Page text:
An alternative is for the user to create a wrapper class that exposes only the convenience methods for the desired log levels. When extending the Logger API (adding methods), this wrapper class could subclass org.apache.logging.log4j.spi.AbstractLoggerWrapper. When customizing the Logger API (removing built-in methods), the wrapper class would simply not extend AbstractLoggerWrapper, so the only public methods would be the methods for the custom log levels.

      As the custom log Levels are not known in advance, Log4J cannot provide pre-built wrapper classes for these custom log Levels. However, we don't want to ask the users to hand-code such a wrapper class: this is cumbersome and error-prone: there are 14 methods for each built-in level. To provide comparable functionality for custom log Levels one would need to provide 14 methods for each custom log Level.

      The proposal is to solve this by providing a tool that generates the source code for a wrapper class. The user can specify:

      • the fully qualified name of the class to generate
      • the list of custom levels to support and their intLevel relative strength
      • whether to extend Logger (and keep the existing built-in methods) or have only methods for the custom log levels

      and the tool generates the source code for the wrapper class that has exactly the required methods. Users would include this source code in the project where they want to use custom log levels.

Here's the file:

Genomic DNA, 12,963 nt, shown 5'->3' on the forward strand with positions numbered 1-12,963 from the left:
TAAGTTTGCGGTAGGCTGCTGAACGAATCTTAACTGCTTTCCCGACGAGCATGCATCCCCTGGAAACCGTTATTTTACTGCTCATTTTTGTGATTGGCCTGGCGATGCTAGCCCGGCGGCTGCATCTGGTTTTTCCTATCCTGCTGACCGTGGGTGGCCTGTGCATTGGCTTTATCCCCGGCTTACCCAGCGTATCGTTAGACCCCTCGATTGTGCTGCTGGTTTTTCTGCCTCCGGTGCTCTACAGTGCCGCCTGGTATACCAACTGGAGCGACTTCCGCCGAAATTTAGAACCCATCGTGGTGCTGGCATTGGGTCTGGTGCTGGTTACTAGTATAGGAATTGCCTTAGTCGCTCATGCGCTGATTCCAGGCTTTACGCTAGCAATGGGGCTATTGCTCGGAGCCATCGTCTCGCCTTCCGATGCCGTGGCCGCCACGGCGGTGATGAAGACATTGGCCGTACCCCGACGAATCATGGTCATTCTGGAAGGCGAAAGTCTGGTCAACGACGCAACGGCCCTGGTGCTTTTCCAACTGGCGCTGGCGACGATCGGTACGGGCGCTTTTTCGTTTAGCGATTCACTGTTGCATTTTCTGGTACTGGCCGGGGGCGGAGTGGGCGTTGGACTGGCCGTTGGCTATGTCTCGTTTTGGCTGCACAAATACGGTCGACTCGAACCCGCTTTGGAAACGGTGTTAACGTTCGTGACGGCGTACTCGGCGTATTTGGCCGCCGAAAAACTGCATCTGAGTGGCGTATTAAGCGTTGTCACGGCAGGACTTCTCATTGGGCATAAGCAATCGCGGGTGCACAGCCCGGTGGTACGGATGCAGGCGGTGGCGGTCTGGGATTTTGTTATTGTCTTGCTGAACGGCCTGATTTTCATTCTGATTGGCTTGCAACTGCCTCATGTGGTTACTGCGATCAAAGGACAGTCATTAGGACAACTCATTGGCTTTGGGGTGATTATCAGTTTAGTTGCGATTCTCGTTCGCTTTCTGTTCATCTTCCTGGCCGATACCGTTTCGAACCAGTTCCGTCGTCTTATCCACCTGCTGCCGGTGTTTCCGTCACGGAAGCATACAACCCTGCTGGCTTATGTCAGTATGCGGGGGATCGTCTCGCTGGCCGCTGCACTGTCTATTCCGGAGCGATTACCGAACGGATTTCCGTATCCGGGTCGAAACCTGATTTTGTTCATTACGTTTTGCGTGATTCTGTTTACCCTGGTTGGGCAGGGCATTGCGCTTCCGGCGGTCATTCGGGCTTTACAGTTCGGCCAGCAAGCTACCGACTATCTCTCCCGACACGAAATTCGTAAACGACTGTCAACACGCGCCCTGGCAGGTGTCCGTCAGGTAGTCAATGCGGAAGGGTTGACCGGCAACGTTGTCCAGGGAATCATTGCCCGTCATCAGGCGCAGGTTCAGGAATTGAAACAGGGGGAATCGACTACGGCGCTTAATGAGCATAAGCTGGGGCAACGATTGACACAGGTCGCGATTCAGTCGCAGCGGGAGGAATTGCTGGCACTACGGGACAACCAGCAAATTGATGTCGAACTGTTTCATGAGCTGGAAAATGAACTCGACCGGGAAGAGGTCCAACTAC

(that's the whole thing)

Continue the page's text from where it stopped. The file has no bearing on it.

Note that no Log4J API changes are required to support this functionality.

      Users would create instances of the wrapper by calling a factory method on the wrapper class, instead of calling the LogManager.getLogger() methods.

      For example, instead of writing:

      import org.apache.logging.log4j.Level;
      import org.apache.logging.log4j.LogManager;
      import org.apache.logging.log4j.Logger;
      final Logger logger = LogManager.getLogger(MyClass.class); // standard log4j logger
      final Level VERBOSE = Level.forName("VERBOSE", 550);
      logger.log(VERBOSE, "a verbose message");

      users would instead write:

      // MyLogger is a generated customized logger wrapper
      import com.mycompany.myproject.MyLogger;
      final MyLogger logger = MyLogger.create(MyClass.class);
      logger.verbose("a verbose message");

      Creating an extended or customized Logger is as easy as creating a standard Logger (one line of code). Extended Loggers are drop-in replacements for standard Loggers - they only add more convenience methods.


        1. GenerateExtendedLoggerTest.java
          7 kB
          Remko Popma
        2. GenerateCustomLoggerTest.java
          5 kB
          Remko Popma
        3. Generate.java
          26 kB
          Remko Popma

        Issue Links


          This comment will be Viewable by All Users Viewable by All Users


            rpopma Remko Popma
            rpopma Remko Popma
            1 Vote for this issue
            5 Start watching this issue




                Issue deployment